[erlang-questions] Time for OTP to be Renamed?

Valentin Micic <>
Fri Feb 14 13:22:11 CET 2014

> Seems to me that scarcity is a GOOD thing for Erlang programmers. Java coders are a dime a dozen (not necessarily good ones, mind you).  Folks who know Erlang are harder to find - should drive the price up.

Am I the only one seeing how wrong this statement is?
Basic ECON-101 predicts that people buy more of the "stuff", when the "stuff" is cheaper, and, conversely,  less of the "stuff" when the "stuff" is more expensive; thus,  the obvious outcome cannot be a "GOOD for thing Erlang programmers", as they would eventually go extinct. 
Or let me rephrase it -- it may be a "GOOD thing for Erlang programmers" until a cheaper alternative is found.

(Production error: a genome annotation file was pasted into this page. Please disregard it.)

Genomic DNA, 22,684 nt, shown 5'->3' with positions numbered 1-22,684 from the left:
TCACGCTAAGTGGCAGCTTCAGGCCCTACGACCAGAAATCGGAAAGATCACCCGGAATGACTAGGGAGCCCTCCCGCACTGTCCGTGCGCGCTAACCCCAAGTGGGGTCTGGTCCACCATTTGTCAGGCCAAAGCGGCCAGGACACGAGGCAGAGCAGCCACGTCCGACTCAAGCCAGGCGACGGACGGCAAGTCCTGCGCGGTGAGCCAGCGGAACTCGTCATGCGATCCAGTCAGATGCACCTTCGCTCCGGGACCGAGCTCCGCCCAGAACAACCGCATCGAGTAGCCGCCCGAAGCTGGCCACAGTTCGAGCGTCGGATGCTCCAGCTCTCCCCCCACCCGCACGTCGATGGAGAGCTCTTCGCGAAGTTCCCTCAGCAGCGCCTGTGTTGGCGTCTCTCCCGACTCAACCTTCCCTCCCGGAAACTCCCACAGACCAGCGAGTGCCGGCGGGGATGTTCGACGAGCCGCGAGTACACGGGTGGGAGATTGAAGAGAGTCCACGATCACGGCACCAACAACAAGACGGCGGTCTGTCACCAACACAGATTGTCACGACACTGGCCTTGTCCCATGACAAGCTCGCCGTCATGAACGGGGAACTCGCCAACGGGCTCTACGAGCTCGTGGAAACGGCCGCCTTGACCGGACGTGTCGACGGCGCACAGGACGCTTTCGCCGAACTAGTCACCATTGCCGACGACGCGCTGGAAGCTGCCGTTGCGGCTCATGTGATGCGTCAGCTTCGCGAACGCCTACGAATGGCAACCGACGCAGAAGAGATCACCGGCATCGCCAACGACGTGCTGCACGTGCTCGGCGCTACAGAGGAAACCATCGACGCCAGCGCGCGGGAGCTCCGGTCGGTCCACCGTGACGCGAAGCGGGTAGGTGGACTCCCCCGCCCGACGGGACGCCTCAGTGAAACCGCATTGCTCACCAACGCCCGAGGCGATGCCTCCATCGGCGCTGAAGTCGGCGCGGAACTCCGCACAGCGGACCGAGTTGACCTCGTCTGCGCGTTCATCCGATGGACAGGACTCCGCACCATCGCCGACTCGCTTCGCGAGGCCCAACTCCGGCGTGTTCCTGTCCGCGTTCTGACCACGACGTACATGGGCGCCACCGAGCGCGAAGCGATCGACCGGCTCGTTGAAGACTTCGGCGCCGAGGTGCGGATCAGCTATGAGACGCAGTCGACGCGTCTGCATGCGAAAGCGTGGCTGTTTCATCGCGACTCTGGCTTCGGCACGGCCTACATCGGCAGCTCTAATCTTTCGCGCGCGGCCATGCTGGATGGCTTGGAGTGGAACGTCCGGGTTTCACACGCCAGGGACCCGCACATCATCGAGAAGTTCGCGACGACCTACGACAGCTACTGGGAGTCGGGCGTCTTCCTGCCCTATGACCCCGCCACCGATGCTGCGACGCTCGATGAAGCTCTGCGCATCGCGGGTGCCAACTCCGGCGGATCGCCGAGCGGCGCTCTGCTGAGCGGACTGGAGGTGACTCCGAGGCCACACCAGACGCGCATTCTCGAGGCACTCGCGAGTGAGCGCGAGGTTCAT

If Erlang is to be taken seriously, it has to be seen to have a value beyond (somewhat myopic) value derived by individual programming mercenaries. 

Within the  organization I work for, we have used Erlang for every project since 2002 (and there's been many projects since, and many more to come). Currently we are on average 30% cheaper than our competitors (that are using Java, etc.) and, mind you,  still making a reasonable profit that allowed our organization to grow.

> Short version:  If I were hiring for a project that was inherently concurrent, and required 24x7 operation - I'd be LOOKING for Erlang on a resume.  Someone who spent most of their time coding Java would be a non-starter.

Indeed, for as long as this project may be realized with reduced cost, as a consequence of being more appropriate than Java equivalent.
But, also, the fact that one knows Erlang, does not mean that such a person knows how to put it to good use.

Kind reagards

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